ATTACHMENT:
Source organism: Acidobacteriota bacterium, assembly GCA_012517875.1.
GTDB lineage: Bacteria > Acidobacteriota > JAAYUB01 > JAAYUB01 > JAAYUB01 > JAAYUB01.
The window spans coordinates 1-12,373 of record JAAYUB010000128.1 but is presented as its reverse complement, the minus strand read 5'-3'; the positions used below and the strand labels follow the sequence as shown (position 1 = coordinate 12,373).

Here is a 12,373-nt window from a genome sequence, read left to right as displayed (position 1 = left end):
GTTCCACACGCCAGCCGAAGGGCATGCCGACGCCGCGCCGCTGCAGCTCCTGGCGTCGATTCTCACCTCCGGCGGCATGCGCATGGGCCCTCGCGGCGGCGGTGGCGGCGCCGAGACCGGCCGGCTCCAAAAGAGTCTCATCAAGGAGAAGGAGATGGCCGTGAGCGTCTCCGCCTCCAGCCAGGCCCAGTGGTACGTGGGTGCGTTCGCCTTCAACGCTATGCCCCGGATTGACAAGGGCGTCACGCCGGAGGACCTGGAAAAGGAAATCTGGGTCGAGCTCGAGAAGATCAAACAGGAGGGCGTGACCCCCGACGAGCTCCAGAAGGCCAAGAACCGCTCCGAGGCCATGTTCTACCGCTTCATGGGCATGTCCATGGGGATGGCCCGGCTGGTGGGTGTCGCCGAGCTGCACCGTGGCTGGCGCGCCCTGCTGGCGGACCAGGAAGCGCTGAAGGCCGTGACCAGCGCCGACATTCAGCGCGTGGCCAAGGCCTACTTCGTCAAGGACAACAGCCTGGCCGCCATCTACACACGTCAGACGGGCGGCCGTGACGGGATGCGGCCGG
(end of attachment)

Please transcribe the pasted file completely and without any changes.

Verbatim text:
Source organism: Acidobacteriota bacterium, assembly GCA_012517875.1.
GTDB lineage: Bacteria > Acidobacteriota > JAAYUB01 > JAAYUB01 > JAAYUB01 > JAAYUB01.
The window spans coordinates 1-12,373 of record JAAYUB010000128.1 but is presented as its reverse complement, the minus strand read 5'-3'; the positions used below and the strand labels follow the sequence as shown (position 1 = coordinate 12,373).

Here is a 12,373-nt window from a genome sequence, read left to right as displayed (position 1 = left end):
GTTCCACACGCCAGCCGAAGGGCATGCCGACGCCGCGCCGCTGCAGCTCCTGGCGTCGATTCTCACCTCCGGCGGCATGCGCATGGGCCCTCGCGGCGGCGGTGGCGGCGCCGAGACCGGCCGGCTCCAAAAGAGTCTCATCAAGGAGAAGGAGATGGCCGTGAGCGTCTCCGCCTCCAGCCAGGCCCAGTGGTACGTGGGTGCGTTCGCCTTCAACGCTATGCCCCGGATTGACAAGGGCGTCACGCCGGAGGACCTGGAAAAGGAAATCTGGGTCGAGCTCGAGAAGATCAAACAGGAGGGCGTGACCCCCGACGAGCTCCAGAAGGCCAAGAACCGCTCCGAGGCCATGTTCTACCGCTTCATGGGCATGTCCATGGGGATGGCCCGGCTGGTGGGTGTCGCCGAGCTGCACCGTGGCTGGCGCGCCCTGCTGGCGGACCAGGAAGCGCTGAAGGCCGTGACCAGCGCCGACATTCAGCGCGTGGCCAAGGCCTACTTCGTCAAGGACAACAGCCTGGCCGCCATCTACACACGTCAGACGGGCGGCCGTGACGGGATGCGGCCGG